Whether you have a lift fan (that takes up an enormous amount of space which is a bad thing in a sleek modern fighter) or you have separate lift engines... which also take up space but have the added disadvantage of being heavy and consuming fuel too, there are huge penalties for taking of or landing vertically.
    Rolling take offs can reduce the problem but do not offer a cure.

    You also need high pressure piping through the wings and nose of the aircraft and at the tail from the main engines to generate puffer thrust to control the aircraft in the hover... this adds weight and complexity and adds vulnerable points that can destroy the aircraft if damaged because it means it can no longer land on that destroyer in the middle of the ocean...

    The Russians lost two aircraft in Syria because they had no where to land because the arrester cable system failed... that pretty much ended operations for them... with V/STOL aircraft it would be worse because such accidents during vertical landing are much more common...
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    Post  Isos on Sun Jan 14, 2018 12:43 pm

    Amphibious ship are easy targets. There are more and more coastal missiles in normal trucks that can destroy them and make thousands of dead.

    Its really nice for Russia that the mistral were not bought. They are build with civilian standards so even one small kh 35 can make huge damage to it. At least russian carriers are protected more than even their destroyers like udaloy.

    Puting fighters on such ships is useless because against a competant force with a competant air force, navy with subs and coast defence, amphibious assault won't occure and in the open ocean they will be just safe as a cargo ship.

    Russia doesn't need them as they don't plan to rule in south america or africa as many people think. What they need is some small carriers with very good fighters on it like a new mig or su-57 to secure their trade routes and to be able to reenforce their different fleets quickly by sending one or two fully armed carriers.
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    Post  Kimppis on Sun Jan 14, 2018 4:00 pm

    GunshipDemocracy wrote:
    a) nobody besides USA builds catapults now. For a reason isnt it?

    Actually, the third Chinese carrier (already under construction, in service in the early 20s) will have EM catapults...
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    Post  eehnie on Sun Jan 14, 2018 5:31 pm

    PapaDragon wrote:'
    When I want to explain to kids in class why smoking crack cocaine is bad for you I just show them eehenie's fantasies on this tread   lol1

    Previous lesson: Lider already under construction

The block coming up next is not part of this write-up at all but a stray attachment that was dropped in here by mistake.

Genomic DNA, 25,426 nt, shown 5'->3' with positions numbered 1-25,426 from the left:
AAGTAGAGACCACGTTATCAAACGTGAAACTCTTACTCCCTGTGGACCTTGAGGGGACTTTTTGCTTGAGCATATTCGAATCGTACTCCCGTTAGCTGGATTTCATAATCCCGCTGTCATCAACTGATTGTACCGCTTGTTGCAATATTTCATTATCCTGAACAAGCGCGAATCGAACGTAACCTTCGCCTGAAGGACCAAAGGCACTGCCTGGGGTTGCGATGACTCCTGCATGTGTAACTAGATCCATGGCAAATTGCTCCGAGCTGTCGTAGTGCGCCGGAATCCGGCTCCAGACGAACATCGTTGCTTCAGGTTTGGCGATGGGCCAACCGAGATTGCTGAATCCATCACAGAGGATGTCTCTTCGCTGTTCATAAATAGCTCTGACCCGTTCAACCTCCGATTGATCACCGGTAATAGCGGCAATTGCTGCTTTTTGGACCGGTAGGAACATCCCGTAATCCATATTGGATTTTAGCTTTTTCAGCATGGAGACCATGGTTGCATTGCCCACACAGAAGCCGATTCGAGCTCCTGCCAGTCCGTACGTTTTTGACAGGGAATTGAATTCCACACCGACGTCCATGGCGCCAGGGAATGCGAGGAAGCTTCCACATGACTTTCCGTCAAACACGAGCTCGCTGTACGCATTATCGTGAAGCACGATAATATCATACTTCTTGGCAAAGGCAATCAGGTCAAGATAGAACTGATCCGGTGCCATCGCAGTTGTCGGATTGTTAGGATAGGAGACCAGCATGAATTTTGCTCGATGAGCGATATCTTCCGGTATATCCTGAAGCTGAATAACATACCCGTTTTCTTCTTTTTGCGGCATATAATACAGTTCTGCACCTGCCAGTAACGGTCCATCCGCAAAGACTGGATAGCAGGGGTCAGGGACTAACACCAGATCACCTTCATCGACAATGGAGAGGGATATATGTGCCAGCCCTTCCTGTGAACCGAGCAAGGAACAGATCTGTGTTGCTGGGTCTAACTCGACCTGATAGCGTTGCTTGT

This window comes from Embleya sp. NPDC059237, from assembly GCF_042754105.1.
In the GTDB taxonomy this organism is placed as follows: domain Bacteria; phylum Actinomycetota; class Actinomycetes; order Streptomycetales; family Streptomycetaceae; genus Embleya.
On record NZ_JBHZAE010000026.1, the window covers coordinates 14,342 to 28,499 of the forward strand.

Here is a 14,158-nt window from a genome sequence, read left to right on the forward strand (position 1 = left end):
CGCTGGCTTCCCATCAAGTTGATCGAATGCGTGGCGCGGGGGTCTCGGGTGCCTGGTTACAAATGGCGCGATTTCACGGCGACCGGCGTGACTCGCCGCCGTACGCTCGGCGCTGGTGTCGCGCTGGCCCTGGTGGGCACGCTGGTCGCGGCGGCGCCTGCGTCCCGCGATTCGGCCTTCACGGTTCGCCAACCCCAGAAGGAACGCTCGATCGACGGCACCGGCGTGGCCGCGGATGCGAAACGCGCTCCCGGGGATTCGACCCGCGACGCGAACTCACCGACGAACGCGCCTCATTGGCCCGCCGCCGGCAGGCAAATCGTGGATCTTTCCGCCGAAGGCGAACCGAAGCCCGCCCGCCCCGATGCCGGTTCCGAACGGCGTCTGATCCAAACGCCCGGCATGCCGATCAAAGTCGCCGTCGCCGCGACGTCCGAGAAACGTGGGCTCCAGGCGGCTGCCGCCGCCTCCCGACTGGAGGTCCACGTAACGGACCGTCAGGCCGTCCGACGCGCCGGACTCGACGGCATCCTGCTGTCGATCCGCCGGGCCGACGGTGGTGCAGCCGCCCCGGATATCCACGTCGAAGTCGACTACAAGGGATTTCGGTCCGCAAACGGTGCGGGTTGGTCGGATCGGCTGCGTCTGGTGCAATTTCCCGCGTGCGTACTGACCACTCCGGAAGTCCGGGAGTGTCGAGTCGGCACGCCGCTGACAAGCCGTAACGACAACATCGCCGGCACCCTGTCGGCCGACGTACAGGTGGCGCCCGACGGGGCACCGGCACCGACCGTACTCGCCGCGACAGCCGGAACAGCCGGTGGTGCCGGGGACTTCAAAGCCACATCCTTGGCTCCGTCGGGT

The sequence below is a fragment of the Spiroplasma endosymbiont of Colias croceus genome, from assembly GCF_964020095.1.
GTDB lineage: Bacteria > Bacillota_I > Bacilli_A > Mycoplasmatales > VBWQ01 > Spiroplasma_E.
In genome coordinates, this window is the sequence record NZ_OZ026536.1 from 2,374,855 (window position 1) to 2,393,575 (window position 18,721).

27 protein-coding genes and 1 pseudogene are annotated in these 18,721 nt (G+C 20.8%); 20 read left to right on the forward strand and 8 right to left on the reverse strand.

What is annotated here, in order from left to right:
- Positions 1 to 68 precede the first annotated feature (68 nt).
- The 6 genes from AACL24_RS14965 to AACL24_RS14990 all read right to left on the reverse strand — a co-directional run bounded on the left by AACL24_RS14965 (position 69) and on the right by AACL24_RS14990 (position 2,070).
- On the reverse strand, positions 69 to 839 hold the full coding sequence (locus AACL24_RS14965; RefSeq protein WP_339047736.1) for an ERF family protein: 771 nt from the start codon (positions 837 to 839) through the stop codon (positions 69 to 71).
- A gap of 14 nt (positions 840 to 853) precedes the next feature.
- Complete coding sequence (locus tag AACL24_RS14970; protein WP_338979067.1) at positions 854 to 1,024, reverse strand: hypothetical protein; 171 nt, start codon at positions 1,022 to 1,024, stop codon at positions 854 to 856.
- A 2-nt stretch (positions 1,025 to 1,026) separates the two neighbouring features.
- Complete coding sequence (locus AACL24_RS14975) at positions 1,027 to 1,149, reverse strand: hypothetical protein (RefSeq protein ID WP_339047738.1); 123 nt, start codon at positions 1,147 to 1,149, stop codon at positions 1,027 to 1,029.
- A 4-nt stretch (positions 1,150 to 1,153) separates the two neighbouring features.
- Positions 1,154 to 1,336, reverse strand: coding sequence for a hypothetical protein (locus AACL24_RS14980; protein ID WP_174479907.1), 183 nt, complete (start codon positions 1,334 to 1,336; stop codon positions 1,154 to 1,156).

Next lesson: ships can move easily between Black and Caspian sea

    Don't​ smoke crack kids, it causes brain damage     study

    They have enough example looking at you.

    Do not know that Russia and the Soviet Union designed its Caspian sea ships taking into account the rivers and channels? This is important for them because most of the ships are not built in the Caspian sea shipyards.
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    Post  eehnie on Sun Jan 14, 2018 6:15 pm

    GunshipDemocracy wrote:
    Peŕrier wrote:


    But without NPP, you won't have neither steam for catapults, nor enough electrical power for EM catapukt.

    So it is a moot point, NPP is the best even if most expensive propulsion system for a carrier.

    As for autonomy and endurance fully agreed NPP rulez. But why Russian should spend  2x Mistral costs to build 1 max 2 EM catapults alone?! Royal Navy resigned from catapults for a reason. And the reason was costs. Thus preferred  VSTOL fighters as cheaper variant instead. Why Russians should not learn of examples? 

    New fighter will be developed anyway, Russians never built catapults, catapult costs helluva money (US EM cat costs 30x Karakurts), perhaps ensuring new fighter is STOL and eventually has VSTOL variant cost just less?

    Your numbers are not serious. You have been ignoring the real costs.
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    Post  Guest on Sun Jan 14, 2018 11:39 pm

    eehnie wrote:
    PapaDragon wrote:'
    When I want to explain to kids in class why smoking crack cocaine is bad for you I just show them eehenie's fantasies on this tread   lol1

    Previous lesson: Lider already under construction

    Next lesson: ships can move easily between Black and Caspian sea

    Don't​ smoke crack kids, it causes brain damage     study

    They have enough example looking at you.

    Do not know that Russia and the Soviet Union designed its Caspian sea ships taking into account the rivers and channels? This is important for them because most of the ships are not built in the Caspian sea shipyards.

    Volga–Don canal is not suitable for majority of military ships.
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    Post  Isos on Sun Jan 14, 2018 11:51 pm

    Militarov wrote:
    eehnie wrote:
    PapaDragon wrote:'
    When I want to explain to kids in class why smoking crack cocaine is bad for you I just show them eehenie's fantasies on this tread   lol1

    Previous lesson: Lider already under construction

    Next lesson: ships can move easily between Black and Caspian sea

    Don't​ smoke crack kids, it causes brain damage     study

    They have enough example looking at you.

    Do not know that Russia and the Soviet Union designed its Caspian sea ships taking into account the rivers and channels? This is important for them because most of the ships are not built in the Caspian sea shipyards.